Chronic Fearfulness / Avoidant • Avoidant – Excessively sensitive to potential rejection, desires acceptance but is socially withdrawn • Dependent – excessively lacking in self-confidence, allows others to make all decisions • Obsessive-compulsive – usually preoccupied with rules, schedules, and details
Lesson Eight - Objectives • By the end of this lesson you will be able to: • 1. Describe the symptoms and causes of Bipolar Disorder. • 2. Identify the symptoms of major depressive disorder and season affective disorder.
Paranoid personality disorder is characterized by: 1. Unwarranted suspiciousness and mistrust of other people Lack of interest in social relationships Unusual preoccupation with rules and schedules Instability revolving around problems of mood and thought processes Pleasure-seeking, shallow feelings, lack on conscience 2. 3. 4. 5. 1 2 3 4 5 6 7 8 9 10 21 22 23 24 25 26 27 28 29 30 25 11 12 13 14 15 16 17 18 19 20
Kim always goes shopping with Maria. Because she has no confidence in her own decisions, she lets Maria decide what she should buy, and pays for clothes for Maria with money she was saving for a haircut. Kim shows signs of which of the following personality disorders? 1. 2. 3. 4. Histrionic Dependent Antisocial Obsessivecompulsive 5. Narcissistic 25 1 2 3 4 5 6 7 8 9 10 21 22 23 24 25 26 27 28 29 30 11 12 13 14 15 16 17 18 19 20
How many of you have signed up for the AP Psychology Test? 1. Yes 2. No 25 1 2 3 4 5 6 7 8 9 10 21 22 23 24 25 26 27 28 29 30 11 12 13 14 15 16 17 18 19 20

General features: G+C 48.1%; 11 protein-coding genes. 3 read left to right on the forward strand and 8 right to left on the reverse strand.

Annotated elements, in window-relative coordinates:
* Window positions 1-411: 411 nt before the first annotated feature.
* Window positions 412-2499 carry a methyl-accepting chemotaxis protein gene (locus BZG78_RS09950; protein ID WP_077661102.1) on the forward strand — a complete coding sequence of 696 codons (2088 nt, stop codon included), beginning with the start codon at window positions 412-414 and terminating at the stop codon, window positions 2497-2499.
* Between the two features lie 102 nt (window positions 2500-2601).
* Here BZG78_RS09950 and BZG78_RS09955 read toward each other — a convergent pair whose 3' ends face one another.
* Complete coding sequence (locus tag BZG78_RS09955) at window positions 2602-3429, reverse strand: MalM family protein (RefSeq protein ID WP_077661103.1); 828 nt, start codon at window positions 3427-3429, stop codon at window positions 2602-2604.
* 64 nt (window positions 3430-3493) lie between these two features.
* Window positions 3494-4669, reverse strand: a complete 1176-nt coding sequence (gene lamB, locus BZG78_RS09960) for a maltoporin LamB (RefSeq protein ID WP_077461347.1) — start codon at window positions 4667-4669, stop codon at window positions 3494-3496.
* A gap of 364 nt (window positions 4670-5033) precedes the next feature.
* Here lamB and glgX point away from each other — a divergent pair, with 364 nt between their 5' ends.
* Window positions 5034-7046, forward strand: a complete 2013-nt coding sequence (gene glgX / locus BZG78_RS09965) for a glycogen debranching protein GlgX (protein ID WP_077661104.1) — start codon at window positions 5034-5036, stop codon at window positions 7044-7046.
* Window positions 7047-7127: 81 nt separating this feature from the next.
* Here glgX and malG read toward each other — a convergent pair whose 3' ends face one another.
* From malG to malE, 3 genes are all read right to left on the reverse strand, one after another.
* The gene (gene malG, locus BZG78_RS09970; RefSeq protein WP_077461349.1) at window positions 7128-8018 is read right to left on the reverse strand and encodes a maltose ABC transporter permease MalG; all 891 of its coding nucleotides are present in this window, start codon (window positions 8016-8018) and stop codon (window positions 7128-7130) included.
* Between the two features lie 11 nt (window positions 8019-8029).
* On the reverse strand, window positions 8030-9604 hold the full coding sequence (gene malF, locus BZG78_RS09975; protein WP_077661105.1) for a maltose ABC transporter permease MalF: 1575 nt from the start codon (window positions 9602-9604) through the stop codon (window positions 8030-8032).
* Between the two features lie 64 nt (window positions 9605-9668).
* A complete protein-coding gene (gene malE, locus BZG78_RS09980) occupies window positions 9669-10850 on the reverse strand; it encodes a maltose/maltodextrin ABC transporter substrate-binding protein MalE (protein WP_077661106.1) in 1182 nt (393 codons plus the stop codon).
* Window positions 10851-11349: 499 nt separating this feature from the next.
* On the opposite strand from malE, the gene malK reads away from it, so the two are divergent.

Bipolar Disorder: Key Facts • Used to be called Manicdepressive disorder • Two extremes: Mania Depression • Affects 1 -2% of the population • Equal in males and females • Peak vulnerability (20 -29. ) • Remember the Robert the Dentist story?
What is “Mania? ” • • High Self-Esteem Euphoria High Energy No Sleep Extravagant Plans Optimism Hyperactive Rapid Talking • • • Impaired Judgment Excessive Gambling Excessive Spending Sexually Reckless Excessive Drug and Alcohol Use
Depression: • Inability to think clearly • Suicidal thoughts • Excessive sleep (Why? ) • Lethargic • Social withdrawal
Which of the following is NOT characteristic of the manic state of bipolar disorder? 1. 2. 3. 4. 5. Inflated ego Excessive talking Shopping sprees Fearlessness Too much sleep 25 1 2 3 4 5 6 7 8 9 10 21 22 23 24 25 26 27 28 29 30 11 12 13 14 15 16 17 18 19 20
Interesting Side Note: • The majority of those suffering from Bipolar Disorder at some level enjoy their periods of mania. • Why? • 1. Traits are seen as attractive • 2. Surges of productivity and creativity
Causes of Bipolar Disorder: • • Genetics Neuro-chemical Cognitive Interpersonal
Genetics: • Strong evidence • There is a huge difference between the concordance rates between identical and fraternal twins. • So. . There may be some predisposition here with environmental factors precipitating the symptoms.